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The New Concise History of the Crusades
By kilroy, 6 June 2007; Revised
|The New Concise History of the Crusades By Thomas Madden. Rowman & Littlefield Publishers Inc. Maryland 2007. |
The New Concise History of the Crusades is a short, detailed introduction into one of the most chaotic and controversial eras in human history, known as the crusades.
Weighing in at just a little over 225 pages of text, Thomas Maddens’ book is just what it says it is in the title, its concise. Madden covers all of the major events, including the first crusade all the way to the end of the fifth crusade, with separate chapters dedicated to each crusades aftermath. Accompanying the major crusades, Madden focuses on all of the other crusades as well, including the Crusades of St. Louis, the Albigensian Crusade, the Crusades in the Baltic, Varna and the Reconquest of Spain. Madden even delves into the history of the great military orders such as the Templar and Teutonic orders and their fates after the crusades.
Madden takes a very balanced view, and treats both sides equally, citing atrocities on both sides. He does an excellent job at showing just how divided the crusaders were when it came to planning and coordination. But while Madden focus’ mostly on the Crusader camp, Madden mentions, but never goes into much detail, on just how divided the Muslim camp was as well, fraught with civil strife and internal conflicts. One of the other problems I had with the book was the fact that it doesn’t even mention Ma’arra anywhere. Also, events such as the Baltic Crusade and the Reconquest of Spain only get half page summaries, but this may be only due to the concise nature of the book, but more detail would have made this book a great resource.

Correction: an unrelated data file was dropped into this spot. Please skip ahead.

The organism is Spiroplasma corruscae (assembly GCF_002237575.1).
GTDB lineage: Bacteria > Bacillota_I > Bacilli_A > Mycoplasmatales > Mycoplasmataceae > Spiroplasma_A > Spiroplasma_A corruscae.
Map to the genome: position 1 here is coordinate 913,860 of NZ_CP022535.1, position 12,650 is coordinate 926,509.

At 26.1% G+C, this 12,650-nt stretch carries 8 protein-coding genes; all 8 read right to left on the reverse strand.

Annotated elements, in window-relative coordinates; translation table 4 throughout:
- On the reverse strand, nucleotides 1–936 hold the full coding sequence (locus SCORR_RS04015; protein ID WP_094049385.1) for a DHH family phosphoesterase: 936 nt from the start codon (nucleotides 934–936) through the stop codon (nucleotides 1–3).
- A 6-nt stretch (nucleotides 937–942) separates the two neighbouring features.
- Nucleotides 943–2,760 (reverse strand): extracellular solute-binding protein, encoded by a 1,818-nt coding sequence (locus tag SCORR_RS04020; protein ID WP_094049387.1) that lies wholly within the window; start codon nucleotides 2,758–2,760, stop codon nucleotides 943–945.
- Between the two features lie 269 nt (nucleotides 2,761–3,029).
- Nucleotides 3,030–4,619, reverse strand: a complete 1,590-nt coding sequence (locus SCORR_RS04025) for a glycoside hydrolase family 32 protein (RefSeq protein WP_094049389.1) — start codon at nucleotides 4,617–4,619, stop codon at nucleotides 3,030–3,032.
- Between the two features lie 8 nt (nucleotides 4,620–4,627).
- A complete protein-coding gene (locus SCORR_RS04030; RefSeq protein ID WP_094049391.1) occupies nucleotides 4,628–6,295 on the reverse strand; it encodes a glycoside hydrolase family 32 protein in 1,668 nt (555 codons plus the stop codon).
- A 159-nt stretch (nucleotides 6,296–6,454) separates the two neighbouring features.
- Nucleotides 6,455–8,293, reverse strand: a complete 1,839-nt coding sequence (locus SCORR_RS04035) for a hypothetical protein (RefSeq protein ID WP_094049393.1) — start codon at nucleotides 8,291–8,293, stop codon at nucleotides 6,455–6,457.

Among the many interesting points the author strikes upon in the book, a few central themes stood out. One point was when Madden challenged a claim that the middle east has always had a very long memory when it came to the crusades. Madden claims that this is simply wrong, and cites the fact that an Arabic term for the crusades was not created until the late 19th century, and that the first Arabic history of the crusades was only written in 1899, and he goes further to claim that the Muslim world did not “differentiate the crusades from any other wars fought against infidels” (pg 218). Madden also cites the fact that Saladin, one of the Muslims most capable commanders, was largely forgotten until recent times. He concludes that this was simply a constructed memory. Whether this is true or not is highly debatable.
Another important point that Madden focuses was the fact that many in the crusades (including many knights and commanders) were driven mainly by piety and less by greed. Madden cites many personalities from among the crusades leading men and cited the fact that many gave up much of their wealth and land to go off to a distant land where success and possible payback was never guaranteed.
The book itself is written in a very lively, yet business like fashion. The narrative moves along at a steady pace, and is written for the general public to digest. There are intext notations and a select narrative bibliography in the back.
Thomas Madden is the chairman and professor of History at St. Louis University.
If your looking for a short introduction into the crusades, Maddens work is a great read. But if your looking for more detailed anaylsis, I would look elsewhere.